Joint Injection


Prolotherapy is a safe, effective injection treatment which provides increased strength in joints, ligaments and tendons by making new connective tissue. It can eliminate even chronic longstanding back, neck and joint pain. The solution used is usually 20% glucose or less, mixed with a local anaesthetic called lignocaine. It was developed by a USA surgeon, George Hackett in the 1940s and has been refined and researched by many other doctors since then. It is used in several different ways:

Ligament strain
Strained ligaments leave muscles and joints weak and unprotected, and cause muscle spasm and instability. Ligaments can also become strained if overstretched constantly, for example, the typist’s upper back.

Strengthening ligaments for low back, neck eg whiplash, sprained ankles, pelvis and many other injuries, has been the mainstay of prolotherapy treatment for decades. Surprisingly mobility has been shown to increase. This is because stiffness is often due to protective muscle spasm, and once the pain from the ligaments is relieved the muscles relax. We have been trained by Dr Margaret Taylor of SA Sports medicine Centre who has in the last 11 years have trained over 250 doctors and 150 podiatrists to use this technique and there are more than 60 research reports published in medical journals showing that the technique is more effective than most other treatments for these problems.

When tendons are overused they become painful and occasionally fail to heal due to excess VEGF. The swollen or torn tissue can be seen on ultrasound, and with modern techniques, neovessels can be seen around the tendon. They have nerves alongside them which are very painful. The usual treatment for tendinopathy in knees, Achilles tendon and elbows is rest, then very slow increase in exercise. This can take months or years. The glucose in the prolotherapy solution inhibits VEGF and allows the healing to occur much more quickly.

Neuropathic pain
Pain can be due to injury to the nerves themselves. If there is restriction of the fibres of a nerve, the nutrients can’t flow down the fibres, so the trunk of the nerve can’t repair itself and becomes painful and tender all along the nerve. Inflammation in the nerve (neurogenic inflammation) causes inflammation in the soft tissues and joints, preventing healing. The glucose allows healing in the nerve itself and the tissues it supplies. This new technique was developed by Dr John Lyftogt in NZ and is called Neural Prolotherapy. It is done with very fine short needles as the nerves are cutaneous nerves, close to the skin.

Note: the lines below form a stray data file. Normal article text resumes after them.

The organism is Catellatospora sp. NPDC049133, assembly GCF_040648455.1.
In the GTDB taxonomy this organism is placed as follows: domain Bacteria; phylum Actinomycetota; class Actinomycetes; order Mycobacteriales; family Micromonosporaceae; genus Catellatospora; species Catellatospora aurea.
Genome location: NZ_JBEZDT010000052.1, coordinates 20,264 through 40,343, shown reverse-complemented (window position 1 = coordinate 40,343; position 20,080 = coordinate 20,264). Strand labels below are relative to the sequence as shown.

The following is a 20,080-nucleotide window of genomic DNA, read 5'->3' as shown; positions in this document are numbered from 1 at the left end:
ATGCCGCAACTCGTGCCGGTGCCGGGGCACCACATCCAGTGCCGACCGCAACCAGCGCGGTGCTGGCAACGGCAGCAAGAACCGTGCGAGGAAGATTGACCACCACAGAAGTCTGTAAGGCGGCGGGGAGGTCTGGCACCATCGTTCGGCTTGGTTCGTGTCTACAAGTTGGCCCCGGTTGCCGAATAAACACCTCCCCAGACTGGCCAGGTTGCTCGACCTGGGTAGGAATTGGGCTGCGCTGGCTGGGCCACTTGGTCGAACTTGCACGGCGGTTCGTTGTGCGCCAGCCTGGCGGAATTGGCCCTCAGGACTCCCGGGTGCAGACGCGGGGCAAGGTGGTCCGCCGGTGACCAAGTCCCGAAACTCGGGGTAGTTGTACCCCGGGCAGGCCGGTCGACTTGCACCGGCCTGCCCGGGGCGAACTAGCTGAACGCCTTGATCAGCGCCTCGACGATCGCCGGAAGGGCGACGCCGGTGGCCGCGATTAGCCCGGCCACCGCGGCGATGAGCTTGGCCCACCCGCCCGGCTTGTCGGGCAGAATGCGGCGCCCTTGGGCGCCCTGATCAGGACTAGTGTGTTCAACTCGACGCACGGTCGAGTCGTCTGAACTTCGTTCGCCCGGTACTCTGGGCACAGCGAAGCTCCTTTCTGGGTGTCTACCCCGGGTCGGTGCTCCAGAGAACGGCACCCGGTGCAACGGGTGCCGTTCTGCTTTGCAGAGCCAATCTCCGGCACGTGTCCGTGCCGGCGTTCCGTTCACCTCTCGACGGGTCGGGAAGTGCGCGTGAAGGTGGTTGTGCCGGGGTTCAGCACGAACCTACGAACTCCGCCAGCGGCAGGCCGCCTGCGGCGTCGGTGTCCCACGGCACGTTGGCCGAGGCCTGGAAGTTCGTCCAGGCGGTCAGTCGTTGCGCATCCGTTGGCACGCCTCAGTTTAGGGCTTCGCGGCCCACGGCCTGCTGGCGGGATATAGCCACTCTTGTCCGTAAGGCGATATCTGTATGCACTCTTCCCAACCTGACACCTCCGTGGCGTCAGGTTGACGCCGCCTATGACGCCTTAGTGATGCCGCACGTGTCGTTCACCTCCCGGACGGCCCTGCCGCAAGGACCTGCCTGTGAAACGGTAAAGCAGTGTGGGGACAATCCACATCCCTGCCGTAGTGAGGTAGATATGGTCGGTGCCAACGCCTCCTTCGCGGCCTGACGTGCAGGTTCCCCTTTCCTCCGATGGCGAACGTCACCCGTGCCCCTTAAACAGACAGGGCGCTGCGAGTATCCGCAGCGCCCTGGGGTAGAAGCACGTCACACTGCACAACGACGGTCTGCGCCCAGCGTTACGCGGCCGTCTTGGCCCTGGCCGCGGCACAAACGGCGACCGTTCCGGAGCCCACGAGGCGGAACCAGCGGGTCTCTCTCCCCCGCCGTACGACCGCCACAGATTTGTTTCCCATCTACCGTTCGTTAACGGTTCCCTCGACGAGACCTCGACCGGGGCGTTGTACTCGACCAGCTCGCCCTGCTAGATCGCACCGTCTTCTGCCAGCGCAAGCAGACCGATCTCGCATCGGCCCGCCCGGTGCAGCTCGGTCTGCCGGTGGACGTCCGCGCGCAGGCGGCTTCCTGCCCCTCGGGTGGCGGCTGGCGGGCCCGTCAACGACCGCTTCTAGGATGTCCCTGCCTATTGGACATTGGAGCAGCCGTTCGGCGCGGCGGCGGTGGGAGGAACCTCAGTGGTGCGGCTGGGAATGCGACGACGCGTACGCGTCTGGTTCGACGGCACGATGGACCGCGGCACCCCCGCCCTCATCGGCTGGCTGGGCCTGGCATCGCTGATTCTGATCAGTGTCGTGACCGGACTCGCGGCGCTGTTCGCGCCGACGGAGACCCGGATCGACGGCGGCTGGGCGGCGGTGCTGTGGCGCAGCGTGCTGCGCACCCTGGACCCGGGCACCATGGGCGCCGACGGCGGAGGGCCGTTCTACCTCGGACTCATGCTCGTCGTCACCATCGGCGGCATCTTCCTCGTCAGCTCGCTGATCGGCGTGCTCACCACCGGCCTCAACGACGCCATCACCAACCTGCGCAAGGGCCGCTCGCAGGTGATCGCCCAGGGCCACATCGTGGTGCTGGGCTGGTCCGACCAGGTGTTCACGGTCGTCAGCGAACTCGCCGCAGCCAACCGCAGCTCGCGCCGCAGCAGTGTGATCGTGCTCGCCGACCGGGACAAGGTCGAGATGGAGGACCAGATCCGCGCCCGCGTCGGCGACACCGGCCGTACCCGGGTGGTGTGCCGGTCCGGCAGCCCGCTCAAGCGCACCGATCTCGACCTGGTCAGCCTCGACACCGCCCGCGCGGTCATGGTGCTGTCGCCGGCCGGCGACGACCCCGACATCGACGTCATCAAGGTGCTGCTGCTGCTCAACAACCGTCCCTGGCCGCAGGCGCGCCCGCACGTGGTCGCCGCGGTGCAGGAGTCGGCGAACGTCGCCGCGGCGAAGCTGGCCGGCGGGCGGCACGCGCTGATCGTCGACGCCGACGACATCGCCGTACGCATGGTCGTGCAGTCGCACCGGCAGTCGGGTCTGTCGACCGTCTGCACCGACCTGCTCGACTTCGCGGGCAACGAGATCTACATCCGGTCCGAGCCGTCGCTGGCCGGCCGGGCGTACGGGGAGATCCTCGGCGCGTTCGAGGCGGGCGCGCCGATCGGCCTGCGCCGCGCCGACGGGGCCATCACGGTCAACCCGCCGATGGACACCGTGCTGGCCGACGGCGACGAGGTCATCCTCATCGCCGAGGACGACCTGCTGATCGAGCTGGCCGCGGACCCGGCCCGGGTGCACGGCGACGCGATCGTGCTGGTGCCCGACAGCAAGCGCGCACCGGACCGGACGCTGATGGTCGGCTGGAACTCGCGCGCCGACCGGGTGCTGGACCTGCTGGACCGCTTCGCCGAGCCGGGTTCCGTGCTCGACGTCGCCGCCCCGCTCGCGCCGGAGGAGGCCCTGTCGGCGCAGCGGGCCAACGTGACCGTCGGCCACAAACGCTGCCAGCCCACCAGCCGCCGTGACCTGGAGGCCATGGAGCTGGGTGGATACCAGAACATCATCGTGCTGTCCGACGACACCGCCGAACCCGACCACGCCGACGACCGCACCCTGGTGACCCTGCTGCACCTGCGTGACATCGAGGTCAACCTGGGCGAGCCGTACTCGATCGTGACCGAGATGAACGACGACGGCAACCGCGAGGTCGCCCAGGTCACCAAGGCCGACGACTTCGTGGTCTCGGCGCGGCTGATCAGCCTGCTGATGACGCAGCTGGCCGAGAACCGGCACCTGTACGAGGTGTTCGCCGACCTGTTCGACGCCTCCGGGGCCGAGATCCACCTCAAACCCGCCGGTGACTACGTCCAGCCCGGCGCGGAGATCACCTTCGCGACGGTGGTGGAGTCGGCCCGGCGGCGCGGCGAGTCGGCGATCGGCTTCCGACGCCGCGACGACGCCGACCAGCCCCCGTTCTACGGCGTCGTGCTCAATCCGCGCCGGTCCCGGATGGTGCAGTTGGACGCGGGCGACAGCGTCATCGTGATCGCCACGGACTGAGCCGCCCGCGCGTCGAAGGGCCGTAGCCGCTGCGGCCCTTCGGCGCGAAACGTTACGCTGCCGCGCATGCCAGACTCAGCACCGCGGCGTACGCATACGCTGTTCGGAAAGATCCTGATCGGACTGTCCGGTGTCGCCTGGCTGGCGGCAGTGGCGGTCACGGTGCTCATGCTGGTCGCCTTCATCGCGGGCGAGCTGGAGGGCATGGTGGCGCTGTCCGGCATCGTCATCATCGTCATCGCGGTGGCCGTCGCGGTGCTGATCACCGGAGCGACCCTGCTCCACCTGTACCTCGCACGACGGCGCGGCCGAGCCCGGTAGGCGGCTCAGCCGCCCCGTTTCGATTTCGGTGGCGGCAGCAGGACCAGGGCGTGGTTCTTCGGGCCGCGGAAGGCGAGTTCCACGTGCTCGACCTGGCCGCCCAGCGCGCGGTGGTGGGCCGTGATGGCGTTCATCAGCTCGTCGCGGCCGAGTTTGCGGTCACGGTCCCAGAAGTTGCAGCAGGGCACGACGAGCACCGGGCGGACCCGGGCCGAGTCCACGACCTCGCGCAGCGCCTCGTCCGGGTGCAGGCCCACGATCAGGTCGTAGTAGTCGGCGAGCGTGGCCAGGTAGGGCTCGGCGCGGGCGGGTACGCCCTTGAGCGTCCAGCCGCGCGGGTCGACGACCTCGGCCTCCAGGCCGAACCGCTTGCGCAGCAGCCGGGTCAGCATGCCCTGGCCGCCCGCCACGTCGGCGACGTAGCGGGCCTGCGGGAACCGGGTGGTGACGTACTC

Ligaments are vital for joint stability. If strained and loose, the joint slips and slides out of the track it was designed to follow, and the cartilage becomes worn causing osteoarthritis. Prolotherapy for worn joints (knees, hips, fingers and shoulders) involves treatment of the ligaments around the joint and usually injection into the joint, as it also stimulates regrowth of cartilage. This has been seen on xray in some knees.

The technique
The solution is injected to where the pain is coming from. Usually many different points are injected. The local anaesthetic relieves pain for a short time. This can be useful diagnostically; especially if there has been some doubt where the pain is coming from. Then inflammation begins – and pain may occur and may last about 2 days. Pain relief is used if necessary.

How many treatments?
A series of 6 or 8 injections are usually necessary for low back pain, 4 – 6 for neck problems, 2 – 3 for upper back, elbow or foot, while the knee is variable. The spacing of the treatments varies from weekly to monthly. Two weeks is a good time.

How effective is it?
A success rate of about 88 percent is reported for low back pain. Research has shown that this treatment is significantly more effective for low back pain than local anaesthetic or cortisone. An Australian study of very chronic back pain found that 20% became free of pain and over 40% had at least 50% reduction in pain. Many more reports of success have been published for other joints – knees, whiplash neck, fibromyalgia, jaw joint, pubic symphysis, fingers and thumb joints.

What can I do to help?
Avoid aspirin, other anti-inflammatory drugs or liniments. For pain relief use paracetamol, tramadol or codeine.

Exercises may be necessary to re-educate correct muscle patterns. They can begin immediately or when the pain has decreased. They should not be painful. Ask for the correct ones for you or begin walking.

Nutrients are very important to encourage good health and repair of ligaments and discs and bones and should be taken until three months after the end of treatment.

  • Vitamin C 1000 – 2000 mg/day (makes strong connective tissue, helps healing).
  • Manganese (as chelate) 5-10mg/day. (essential for discs, cartilage).
  • Zinc 15-30mg/day (wound healing, important for new protein).

People who eat lots of vegetables, wholemeal bread, nuts and meat, fish, chicken and eggs will do better than those who eat lots of sweet foods and breakfast cereals and white bread and pasta.

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